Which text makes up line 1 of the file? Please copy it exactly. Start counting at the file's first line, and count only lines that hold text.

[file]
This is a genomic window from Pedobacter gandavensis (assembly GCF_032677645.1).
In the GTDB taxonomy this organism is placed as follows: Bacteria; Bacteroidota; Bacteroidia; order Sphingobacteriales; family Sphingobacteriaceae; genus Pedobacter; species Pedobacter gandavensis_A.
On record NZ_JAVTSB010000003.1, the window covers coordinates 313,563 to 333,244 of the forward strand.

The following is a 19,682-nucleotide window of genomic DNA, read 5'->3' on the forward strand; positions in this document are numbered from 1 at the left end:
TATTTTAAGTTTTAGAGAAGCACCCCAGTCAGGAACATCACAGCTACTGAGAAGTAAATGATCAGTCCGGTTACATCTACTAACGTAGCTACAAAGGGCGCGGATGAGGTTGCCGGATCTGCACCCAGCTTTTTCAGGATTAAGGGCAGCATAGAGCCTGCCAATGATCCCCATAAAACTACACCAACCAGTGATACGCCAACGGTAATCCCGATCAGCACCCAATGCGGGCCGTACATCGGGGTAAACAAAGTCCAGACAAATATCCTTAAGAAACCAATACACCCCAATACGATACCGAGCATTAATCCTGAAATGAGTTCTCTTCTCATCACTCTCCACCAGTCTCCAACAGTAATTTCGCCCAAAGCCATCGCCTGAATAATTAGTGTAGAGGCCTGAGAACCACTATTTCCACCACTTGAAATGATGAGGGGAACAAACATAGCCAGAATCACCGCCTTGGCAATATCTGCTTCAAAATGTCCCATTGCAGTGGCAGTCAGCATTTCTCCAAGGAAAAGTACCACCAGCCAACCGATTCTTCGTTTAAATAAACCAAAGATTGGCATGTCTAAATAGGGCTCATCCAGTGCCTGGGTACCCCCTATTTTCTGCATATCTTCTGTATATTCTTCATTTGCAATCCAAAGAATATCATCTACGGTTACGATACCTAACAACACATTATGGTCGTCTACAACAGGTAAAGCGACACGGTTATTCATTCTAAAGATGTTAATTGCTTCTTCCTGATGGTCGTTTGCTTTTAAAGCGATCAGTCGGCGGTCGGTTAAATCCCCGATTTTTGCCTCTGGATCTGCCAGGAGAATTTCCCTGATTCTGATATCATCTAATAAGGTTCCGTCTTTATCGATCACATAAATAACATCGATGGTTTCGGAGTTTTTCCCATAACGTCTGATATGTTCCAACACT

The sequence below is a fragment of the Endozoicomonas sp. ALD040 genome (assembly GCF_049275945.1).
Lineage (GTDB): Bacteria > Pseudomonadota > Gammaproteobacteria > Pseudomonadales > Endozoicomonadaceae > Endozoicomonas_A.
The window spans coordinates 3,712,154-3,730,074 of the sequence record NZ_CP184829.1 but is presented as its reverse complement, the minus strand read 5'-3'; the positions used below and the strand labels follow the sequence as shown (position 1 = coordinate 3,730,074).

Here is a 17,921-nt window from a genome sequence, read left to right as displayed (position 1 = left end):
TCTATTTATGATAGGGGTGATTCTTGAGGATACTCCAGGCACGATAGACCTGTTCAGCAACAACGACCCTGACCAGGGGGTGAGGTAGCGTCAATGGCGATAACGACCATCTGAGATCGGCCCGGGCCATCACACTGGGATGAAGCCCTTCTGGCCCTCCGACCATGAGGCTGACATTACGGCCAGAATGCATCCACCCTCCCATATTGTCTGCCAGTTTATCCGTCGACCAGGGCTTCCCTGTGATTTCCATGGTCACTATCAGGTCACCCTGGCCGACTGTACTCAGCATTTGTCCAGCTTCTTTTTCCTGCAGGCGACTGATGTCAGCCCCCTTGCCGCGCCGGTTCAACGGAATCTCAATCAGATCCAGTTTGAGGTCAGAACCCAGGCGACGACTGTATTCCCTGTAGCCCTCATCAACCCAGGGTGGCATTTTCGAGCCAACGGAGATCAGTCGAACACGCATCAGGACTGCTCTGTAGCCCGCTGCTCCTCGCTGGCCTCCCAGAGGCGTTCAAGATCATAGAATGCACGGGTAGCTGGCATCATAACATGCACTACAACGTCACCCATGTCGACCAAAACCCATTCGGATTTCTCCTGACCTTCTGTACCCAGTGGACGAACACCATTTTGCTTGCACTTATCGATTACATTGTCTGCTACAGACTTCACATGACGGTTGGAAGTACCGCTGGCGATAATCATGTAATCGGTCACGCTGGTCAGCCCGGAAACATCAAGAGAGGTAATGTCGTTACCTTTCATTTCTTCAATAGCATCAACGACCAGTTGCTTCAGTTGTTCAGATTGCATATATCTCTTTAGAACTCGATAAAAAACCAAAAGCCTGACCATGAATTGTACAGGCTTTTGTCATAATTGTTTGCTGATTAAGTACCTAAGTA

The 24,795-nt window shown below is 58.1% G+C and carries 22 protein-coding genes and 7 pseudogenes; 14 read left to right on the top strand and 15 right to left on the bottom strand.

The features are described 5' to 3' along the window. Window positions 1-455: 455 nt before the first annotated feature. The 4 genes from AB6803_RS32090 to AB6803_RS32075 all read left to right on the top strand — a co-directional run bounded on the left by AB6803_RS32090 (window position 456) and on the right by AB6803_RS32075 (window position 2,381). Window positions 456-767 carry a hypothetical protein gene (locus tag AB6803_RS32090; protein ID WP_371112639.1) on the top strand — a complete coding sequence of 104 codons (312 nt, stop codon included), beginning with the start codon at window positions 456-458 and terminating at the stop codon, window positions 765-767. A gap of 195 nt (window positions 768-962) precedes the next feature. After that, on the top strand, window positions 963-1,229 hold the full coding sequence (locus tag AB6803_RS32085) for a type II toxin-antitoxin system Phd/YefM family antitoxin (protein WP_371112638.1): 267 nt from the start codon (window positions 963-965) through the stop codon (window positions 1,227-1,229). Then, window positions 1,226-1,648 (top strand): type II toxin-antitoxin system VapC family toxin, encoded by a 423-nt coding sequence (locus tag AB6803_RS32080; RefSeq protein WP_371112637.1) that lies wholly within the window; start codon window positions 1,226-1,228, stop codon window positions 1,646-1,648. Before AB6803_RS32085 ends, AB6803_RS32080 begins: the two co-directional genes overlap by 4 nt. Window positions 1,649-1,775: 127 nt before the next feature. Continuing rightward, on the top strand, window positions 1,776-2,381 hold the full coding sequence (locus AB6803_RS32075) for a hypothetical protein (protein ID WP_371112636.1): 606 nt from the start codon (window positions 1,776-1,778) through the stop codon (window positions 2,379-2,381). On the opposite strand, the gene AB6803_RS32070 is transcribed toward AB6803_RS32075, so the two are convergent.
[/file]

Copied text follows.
This is a genomic window from Pedobacter gandavensis (assembly GCF_032677645.1).